I had a chance to meet up with the new management at Escort / Cedar at SEMA this week and hear about the future of the company and what the new team envisions for Escort’s future. Here’s the complete interview.
So the main idea is their focus on sharing alerts, especially with their Escort Live / Cobra iRadar apps. There was a little bit of a twist on it that I wasn’t expecting though that helped put everything into perspective for me.
The idea was a shift in thought away from thinking of radar detectors themselves as products. The idea is that the point of the radar detector is to get an alert and the alert is the product. The alert is something you can share via the app to other radar detector users. You can also share it with other drivers running a Cobra dashcam or Cobra CB radio which is especially nice for those who can’t run a RD for whatever reason or simply don’t want to and yet they can still get the realtime alerts too. While the shared alert idea is nothing new, it’s the shift away from thinking of the RD and dashcams as the products and towards thinking of the alerts as the products that helped tie everything together for me as far as the whole ecosystem. Rather than a bunch of assorted different products that happen to connect to the cloud, you have an interconnected alert sharing system first and foremost with many different devices that all tap into it.
Another big point is that Escort wants to reduce the overall product lineup substantially. Having so many versions of similar products (“Hey look! Yet another rebadged M4!”) makes it tough for customers to decide which product they should buy. Additionally, it also makes it really tough for Escort to release updates when they have dozens of different detectors yet their engineers can only do so much at once.
Speaking of having many detectors, they want to start making their detectors more similar under the hood, similar to how auto manufacturers often share a chassis between multiple different vehicle models. They want to do something similar with their different detectors moving forward so that when they make a change to one detector such as a BSM filtering update, they can more easily and rapidly adapt that update to other detectors as well. (This is actually why it took so long for the Max2’s BSM filter to come out even after they had it available for the Max360. It turns out they’re actually quite different under the hood to the point where the BSM filtering code couldn’t simply be copy/pasted. It had to be rewritten for the other detector.) Different detectors have different processors and amounts of memory and this is an issue when trying to port over changes from one detector to another. I definitely hope they can make this happen to where both older and newer detectors with varying hardware, antennas, and underlying platforms can still receive the same changes more easily.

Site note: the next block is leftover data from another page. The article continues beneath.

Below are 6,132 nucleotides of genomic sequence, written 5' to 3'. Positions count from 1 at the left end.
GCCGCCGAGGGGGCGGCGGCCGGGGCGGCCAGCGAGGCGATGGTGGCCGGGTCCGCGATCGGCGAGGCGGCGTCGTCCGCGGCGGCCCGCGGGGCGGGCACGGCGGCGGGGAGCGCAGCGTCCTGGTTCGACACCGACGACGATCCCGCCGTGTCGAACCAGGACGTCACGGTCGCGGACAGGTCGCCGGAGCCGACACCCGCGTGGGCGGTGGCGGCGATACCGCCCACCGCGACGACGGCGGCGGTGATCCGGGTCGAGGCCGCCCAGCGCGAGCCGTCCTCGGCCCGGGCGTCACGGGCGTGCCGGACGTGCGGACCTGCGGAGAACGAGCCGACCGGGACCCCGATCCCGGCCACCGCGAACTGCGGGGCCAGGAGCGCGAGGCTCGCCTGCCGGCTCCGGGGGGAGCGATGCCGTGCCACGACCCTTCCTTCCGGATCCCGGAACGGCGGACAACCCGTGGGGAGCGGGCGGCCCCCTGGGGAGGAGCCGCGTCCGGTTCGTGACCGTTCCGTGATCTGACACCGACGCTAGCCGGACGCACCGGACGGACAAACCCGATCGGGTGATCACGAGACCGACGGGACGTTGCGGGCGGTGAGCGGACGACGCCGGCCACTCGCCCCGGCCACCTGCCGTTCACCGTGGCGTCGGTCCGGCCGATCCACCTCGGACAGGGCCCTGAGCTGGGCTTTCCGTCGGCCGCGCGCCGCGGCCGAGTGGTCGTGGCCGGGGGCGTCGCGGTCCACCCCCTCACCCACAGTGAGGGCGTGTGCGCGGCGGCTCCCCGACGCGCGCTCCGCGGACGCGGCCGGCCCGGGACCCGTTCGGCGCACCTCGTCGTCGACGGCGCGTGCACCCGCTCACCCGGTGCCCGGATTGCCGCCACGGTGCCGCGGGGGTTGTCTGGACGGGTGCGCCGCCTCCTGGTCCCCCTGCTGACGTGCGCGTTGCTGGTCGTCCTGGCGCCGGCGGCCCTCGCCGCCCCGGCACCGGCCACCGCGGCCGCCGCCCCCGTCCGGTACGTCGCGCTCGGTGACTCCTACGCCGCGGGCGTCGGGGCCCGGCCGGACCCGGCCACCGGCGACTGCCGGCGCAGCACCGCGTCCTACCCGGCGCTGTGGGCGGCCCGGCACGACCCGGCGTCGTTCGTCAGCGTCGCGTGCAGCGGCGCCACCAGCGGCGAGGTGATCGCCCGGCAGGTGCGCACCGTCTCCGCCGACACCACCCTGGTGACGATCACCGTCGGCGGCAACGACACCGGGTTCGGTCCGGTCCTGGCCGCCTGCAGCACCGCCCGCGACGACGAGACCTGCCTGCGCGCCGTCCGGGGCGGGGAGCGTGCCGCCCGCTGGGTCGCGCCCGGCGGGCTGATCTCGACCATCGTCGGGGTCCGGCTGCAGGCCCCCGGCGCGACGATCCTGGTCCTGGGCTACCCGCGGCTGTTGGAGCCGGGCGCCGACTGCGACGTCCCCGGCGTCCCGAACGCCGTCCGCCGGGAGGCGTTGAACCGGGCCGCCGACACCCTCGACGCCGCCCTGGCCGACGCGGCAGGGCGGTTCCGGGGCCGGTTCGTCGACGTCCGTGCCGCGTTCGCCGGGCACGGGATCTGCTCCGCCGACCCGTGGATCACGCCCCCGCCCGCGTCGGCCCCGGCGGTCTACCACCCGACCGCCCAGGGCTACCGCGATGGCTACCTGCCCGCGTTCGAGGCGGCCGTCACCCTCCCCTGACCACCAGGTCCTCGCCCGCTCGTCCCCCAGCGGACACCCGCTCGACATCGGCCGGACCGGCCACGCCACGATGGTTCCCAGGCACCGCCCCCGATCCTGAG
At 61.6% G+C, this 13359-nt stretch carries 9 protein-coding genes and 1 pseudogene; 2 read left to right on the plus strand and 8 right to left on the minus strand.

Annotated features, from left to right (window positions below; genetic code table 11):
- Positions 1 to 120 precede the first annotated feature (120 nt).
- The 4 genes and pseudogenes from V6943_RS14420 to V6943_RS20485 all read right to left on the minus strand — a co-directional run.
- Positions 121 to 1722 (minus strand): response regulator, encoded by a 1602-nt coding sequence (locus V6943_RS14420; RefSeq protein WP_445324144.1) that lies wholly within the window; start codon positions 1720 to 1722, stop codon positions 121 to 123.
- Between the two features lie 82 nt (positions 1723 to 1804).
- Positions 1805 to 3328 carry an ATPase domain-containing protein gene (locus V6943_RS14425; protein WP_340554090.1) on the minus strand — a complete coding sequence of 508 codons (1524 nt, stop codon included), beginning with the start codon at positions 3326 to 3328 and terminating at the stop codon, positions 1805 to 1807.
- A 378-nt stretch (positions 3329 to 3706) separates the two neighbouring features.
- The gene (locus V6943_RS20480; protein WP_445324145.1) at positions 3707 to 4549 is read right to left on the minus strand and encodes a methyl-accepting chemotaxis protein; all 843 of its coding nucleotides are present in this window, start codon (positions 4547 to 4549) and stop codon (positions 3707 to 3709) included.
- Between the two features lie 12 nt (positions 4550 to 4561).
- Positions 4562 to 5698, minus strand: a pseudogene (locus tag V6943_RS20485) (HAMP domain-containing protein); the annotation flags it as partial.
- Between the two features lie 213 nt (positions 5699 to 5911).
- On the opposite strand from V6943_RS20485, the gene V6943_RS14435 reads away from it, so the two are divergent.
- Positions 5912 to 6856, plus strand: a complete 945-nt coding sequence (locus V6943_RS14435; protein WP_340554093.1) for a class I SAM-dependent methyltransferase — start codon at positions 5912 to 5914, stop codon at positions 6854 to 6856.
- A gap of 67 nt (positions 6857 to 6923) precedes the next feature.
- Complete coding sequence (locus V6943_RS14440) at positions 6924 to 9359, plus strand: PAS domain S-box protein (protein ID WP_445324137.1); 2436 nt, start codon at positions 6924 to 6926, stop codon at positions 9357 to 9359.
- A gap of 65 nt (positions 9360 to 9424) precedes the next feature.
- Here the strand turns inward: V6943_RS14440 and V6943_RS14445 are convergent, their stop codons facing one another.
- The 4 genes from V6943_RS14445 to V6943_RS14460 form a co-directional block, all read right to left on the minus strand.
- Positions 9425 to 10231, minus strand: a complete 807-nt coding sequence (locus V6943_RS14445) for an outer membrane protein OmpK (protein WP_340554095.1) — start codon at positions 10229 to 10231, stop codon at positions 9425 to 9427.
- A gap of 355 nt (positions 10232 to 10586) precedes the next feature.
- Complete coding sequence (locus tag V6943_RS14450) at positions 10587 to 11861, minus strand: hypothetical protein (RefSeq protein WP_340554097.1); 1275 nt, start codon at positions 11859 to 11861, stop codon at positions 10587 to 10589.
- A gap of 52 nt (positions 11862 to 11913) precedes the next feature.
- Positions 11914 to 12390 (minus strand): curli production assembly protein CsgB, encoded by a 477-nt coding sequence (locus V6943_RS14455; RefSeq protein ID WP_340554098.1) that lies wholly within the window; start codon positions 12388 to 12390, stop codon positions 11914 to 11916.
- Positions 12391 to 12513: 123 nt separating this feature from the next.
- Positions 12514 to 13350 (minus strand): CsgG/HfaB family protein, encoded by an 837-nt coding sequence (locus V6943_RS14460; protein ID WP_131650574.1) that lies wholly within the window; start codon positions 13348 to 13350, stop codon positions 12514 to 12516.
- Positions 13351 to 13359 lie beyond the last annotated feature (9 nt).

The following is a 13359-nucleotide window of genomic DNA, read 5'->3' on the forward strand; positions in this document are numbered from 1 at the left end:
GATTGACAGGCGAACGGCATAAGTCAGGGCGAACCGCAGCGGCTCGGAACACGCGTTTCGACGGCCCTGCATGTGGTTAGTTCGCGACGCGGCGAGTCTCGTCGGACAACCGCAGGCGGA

It’s also going to make things easier for them in terms of the supply chain, inventory they need to carry, having replacement parts available, how many different products the customer service people need to know about, and so on. We’ve given them a lot of flack for how many different detectors they carry, and it sounds like they’re wanting to cut down on their overall product count as well so I’m glad about this.
Finally, as far as meeting the folks at Escort, they were all really nice people. I enjoyed spending time with them. I know the company has gotten a lot of flack online for their behavior and actions the past few years, and deservedly so. However, meeting with them in person at shows, that’s always been a positive experience for me and I’m glad that the same continues to hold true with their new management team as well. Chris, Gail, and Manny are all great people.
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Sure wish you could have grilled them on their total lack of international-version firmware updates. It would be nice for them to admit in person they simply don’t care.